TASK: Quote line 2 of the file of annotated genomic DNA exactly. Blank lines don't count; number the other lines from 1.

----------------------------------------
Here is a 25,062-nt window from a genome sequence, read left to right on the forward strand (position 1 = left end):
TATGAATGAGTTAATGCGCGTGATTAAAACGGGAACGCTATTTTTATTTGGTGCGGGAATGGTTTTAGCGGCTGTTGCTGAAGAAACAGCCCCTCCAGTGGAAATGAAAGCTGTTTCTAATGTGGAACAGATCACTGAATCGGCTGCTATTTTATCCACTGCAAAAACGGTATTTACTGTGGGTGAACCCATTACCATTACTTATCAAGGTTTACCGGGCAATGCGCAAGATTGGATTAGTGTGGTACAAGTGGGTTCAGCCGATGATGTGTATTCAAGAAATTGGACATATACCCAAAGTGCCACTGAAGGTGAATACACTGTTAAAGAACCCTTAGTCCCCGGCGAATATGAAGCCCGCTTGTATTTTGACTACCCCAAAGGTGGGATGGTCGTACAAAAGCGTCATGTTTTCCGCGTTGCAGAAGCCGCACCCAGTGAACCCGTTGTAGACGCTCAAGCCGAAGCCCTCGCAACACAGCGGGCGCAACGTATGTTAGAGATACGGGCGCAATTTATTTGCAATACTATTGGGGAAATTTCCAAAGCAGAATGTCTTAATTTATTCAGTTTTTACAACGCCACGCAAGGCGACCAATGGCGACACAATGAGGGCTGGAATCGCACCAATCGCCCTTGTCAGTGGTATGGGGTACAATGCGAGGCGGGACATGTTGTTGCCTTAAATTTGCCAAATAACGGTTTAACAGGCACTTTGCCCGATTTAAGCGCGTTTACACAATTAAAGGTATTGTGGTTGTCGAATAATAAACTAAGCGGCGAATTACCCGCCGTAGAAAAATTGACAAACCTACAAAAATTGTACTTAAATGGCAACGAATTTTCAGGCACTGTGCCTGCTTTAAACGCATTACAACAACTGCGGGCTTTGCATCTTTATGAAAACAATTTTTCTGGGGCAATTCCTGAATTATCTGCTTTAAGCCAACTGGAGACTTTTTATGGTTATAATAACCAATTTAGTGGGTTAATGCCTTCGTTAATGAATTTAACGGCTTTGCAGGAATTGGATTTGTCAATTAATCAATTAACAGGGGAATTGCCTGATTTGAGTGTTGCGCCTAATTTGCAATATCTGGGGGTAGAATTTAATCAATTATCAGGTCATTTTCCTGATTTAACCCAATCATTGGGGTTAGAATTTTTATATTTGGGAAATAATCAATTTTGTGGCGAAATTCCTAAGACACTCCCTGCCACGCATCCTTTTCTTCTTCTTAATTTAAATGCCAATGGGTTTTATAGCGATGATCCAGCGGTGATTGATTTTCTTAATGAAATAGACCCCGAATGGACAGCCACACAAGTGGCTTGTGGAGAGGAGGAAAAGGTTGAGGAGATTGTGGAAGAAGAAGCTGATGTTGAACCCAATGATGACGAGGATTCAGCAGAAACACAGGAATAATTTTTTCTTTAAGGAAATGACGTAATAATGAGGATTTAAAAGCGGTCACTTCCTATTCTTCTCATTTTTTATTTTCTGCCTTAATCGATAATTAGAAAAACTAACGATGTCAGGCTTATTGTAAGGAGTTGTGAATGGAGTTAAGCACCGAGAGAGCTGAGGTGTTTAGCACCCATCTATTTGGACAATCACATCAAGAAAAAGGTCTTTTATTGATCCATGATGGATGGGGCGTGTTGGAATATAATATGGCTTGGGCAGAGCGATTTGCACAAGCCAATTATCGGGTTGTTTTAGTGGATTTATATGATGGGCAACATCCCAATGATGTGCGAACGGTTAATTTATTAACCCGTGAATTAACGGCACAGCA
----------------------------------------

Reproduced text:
TATGAATGAGTTAATGCGCGTGATTAAAACGGGAACGCTATTTTTATTTGGTGCGGGAATGGTTTTAGCGGCTGTTGCTGAAGAAACAGCCCCTCCAGTGGAAATGAAAGCTGTTTCTAATGTGGAACAGATCACTGAATCGGCTGCTATTTTATCCACTGCAAAAACGGTATTTACTGTGGGTGAACCCATTACCATTACTTATCAAGGTTTACCGGGCAATGCGCAAGATTGGATTAGTGTGGTACAAGTGGGTTCAGCCGATGATGTGTATTCAAGAAATTGGACATATACCCAAAGTGCCACTGAAGGTGAATACACTGTTAAAGAACCCTTAGTCCCCGGCGAATATGAAGCCCGCTTGTATTTTGACTACCCCAAAGGTGGGATGGTCGTACAAAAGCGTCATGTTTTCCGCGTTGCAGAAGCCGCACCCAGTGAACCCGTTGTAGACGCTCAAGCCGAAGCCCTCGCAACACAGCGGGCGCAACGTATGTTAGAGATACGGGCGCAATTTATTTGCAATACTATTGGGGAAATTTCCAAAGCAGAATGTCTTAATTTATTCAGTTTTTACAACGCCACGCAAGGCGACCAATGGCGACACAATGAGGGCTGGAATCGCACCAATCGCCCTTGTCAGTGGTATGGGGTACAATGCGAGGCGGGACATGTTGTTGCCTTAAATTTGCCAAATAACGGTTTAACAGGCACTTTGCCCGATTTAAGCGCGTTTACACAATTAAAGGTATTGTGGTTGTCGAATAATAAACTAAGCGGCGAATTACCCGCCGTAGAAAAATTGACAAACCTACAAAAATTGTACTTAAATGGCAACGAATTTTCAGGCACTGTGCCTGCTTTAAACGCATTACAACAACTGCGGGCTTTGCATCTTTATGAAAACAATTTTTCTGGGGCAATTCCTGAATTATCTGCTTTAAGCCAACTGGAGACTTTTTATGGTTATAATAACCAATTTAGTGGGTTAATGCCTTCGTTAATGAATTTAACGGCTTTGCAGGAATTGGATTTGTCAATTAATCAATTAACAGGGGAATTGCCTGATTTGAGTGTTGCGCCTAATTTGCAATATCTGGGGGTAGAATTTAATCAATTATCAGGTCATTTTCCTGATTTAACCCAATCATTGGGGTTAGAATTTTTATATTTGGGAAATAATCAATTTTGTGGCGAAATTCCTAAGACACTCCCTGCCACGCATCCTTTTCTTCTTCTTAATTTAAATGCCAATGGGTTTTATAGCGATGATCCAGCGGTGATTGATTTTCTTAATGAAATAGACCCCGAATGGACAGCCACACAAGTGGCTTGTGGAGAGGAGGAAAAGGTTGAGGAGATTGTGGAAGAAGAAGCTGATGTTGAACCCAATGATGACGAGGATTCAGCAGAAACACAGGAATAATTTTTTCTTTAAGGAAATGACGTAATAATGAGGATTTAAAAGCGGTCACTTCCTATTCTTCTCATTTTTTATTTTCTGCCTTAATCGATAATTAGAAAAACTAACGATGTCAGGCTTATTGTAAGGAGTTGTGAATGGAGTTAAGCACCGAGAGAGCTGAGGTGTTTAGCACCCATCTATTTGGACAATCACATCAAGAAAAAGGTCTTTTATTGATCCATGATGGATGGGGCGTGTTGGAATATAATATGGCTTGGGCAGAGCGATTTGCACAAGCCAATTATCGGGTTGTTTTAGTGGATTTATATGATGGGCAACATCCCAATGATGTGCGAACGGTTAATTTATTAACCCGTGAATTAACGGCACAGCA